One thing I noticed early on in my mediation career is that, no matter how good you are at mediating, there will be no results unless the main players are supportive. Crucial countries, such as members of the UN Security Council, and especially the USA, have to support the process to reach a successful outcome.

Have you ever in your career felt that a challenge is insurmountable?

I have never felt like we aren’t able to achieve anything. But, there have been frustrating times. For example, my first UN experience in mediating in Africa in Namibia. I was chosen as the commissioner in 1976 and we only got access to the country in 1989 to monitor the elections that led to Namibia’s independence. The experience taught me patience and the importance of cooperation.  

It is a good example on what international cooperation at its best can achieve. In the mid 80’s, I started to feel that it was time to return to Finland and start working for the government instead, but my African friends said “you are not going anywhere, we are seeing this through together.” And we did.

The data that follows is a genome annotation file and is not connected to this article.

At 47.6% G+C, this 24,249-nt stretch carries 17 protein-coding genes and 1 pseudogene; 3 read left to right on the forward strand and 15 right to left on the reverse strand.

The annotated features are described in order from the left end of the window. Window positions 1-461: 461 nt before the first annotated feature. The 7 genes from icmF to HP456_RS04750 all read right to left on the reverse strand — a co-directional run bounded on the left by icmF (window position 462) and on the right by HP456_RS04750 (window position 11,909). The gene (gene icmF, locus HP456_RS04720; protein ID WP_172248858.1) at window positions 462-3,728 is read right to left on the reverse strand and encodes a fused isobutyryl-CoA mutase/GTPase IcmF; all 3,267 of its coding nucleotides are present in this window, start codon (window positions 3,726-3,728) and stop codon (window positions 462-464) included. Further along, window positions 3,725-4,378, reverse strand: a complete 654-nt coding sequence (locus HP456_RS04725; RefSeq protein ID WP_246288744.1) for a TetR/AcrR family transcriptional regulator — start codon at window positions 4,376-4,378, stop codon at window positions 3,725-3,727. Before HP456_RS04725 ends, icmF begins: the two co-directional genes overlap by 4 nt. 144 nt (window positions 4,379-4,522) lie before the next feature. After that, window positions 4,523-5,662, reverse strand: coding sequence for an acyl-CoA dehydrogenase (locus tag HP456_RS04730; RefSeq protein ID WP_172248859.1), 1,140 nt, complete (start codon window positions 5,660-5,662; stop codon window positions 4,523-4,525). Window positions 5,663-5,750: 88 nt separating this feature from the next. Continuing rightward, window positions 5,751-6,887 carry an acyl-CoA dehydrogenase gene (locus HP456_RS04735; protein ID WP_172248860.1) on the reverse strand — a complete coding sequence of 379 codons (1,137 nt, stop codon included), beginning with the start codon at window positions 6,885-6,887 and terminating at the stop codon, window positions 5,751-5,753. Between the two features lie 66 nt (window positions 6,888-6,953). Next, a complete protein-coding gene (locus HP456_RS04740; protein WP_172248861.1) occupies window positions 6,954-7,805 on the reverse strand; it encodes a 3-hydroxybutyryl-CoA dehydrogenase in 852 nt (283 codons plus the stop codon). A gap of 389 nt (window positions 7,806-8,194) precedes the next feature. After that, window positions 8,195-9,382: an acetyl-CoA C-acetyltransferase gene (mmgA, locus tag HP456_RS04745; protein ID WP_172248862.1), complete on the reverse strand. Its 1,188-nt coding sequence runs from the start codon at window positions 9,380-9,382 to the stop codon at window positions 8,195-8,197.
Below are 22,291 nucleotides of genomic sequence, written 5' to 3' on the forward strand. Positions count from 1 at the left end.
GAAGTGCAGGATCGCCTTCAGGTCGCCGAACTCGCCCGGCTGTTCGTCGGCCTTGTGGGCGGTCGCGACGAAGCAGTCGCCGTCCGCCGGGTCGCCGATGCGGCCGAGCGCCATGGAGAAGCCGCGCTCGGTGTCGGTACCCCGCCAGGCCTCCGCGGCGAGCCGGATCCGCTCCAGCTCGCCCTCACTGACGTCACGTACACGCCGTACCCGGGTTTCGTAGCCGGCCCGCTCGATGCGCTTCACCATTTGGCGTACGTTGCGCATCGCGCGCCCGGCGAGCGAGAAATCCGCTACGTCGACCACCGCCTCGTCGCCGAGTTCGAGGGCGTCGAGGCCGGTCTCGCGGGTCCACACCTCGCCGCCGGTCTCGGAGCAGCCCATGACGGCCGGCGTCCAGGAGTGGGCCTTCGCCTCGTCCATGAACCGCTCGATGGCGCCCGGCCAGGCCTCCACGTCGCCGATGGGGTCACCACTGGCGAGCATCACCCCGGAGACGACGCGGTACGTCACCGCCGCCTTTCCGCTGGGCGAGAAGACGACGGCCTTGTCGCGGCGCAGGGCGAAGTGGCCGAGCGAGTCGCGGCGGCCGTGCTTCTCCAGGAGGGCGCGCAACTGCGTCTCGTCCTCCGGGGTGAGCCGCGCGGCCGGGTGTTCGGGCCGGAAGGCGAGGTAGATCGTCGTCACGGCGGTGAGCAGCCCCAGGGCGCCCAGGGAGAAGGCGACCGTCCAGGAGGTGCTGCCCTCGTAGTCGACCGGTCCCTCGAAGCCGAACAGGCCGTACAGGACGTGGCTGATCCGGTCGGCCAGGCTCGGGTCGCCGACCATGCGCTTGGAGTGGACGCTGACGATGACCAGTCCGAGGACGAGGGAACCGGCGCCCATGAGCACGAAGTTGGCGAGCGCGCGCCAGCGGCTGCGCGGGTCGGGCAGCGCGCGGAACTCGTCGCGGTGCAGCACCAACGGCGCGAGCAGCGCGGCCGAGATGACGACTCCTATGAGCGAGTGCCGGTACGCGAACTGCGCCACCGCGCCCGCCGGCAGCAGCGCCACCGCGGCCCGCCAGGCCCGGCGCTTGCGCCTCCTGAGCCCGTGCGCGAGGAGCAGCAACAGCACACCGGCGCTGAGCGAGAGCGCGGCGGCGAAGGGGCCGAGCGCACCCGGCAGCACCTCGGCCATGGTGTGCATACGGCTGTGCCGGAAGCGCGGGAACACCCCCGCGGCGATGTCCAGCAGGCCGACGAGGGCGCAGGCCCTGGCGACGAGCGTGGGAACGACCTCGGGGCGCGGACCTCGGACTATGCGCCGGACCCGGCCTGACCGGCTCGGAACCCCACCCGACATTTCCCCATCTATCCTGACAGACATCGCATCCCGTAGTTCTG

Has your Nordic background been helpful in your work and what kind of added value can the Nordics bring to mediation?

My whole career is based on Nordic cooperation. During my time in the Ministry for Foreign Affairs the Nordic cooperation was crucial, I learnt more about the cooperation than of anything else during that time.

Nordics know a lot and share information; it is hard for me to imagine my work without the other Nordics. We have the same values. Our development model is a fair one and can be demonstrated proudly to the world. Being Nordic has been a huge asset for me in international cooperation.

You have worked at the UN, CMI and in The Elders; do these intuitions have anything in common?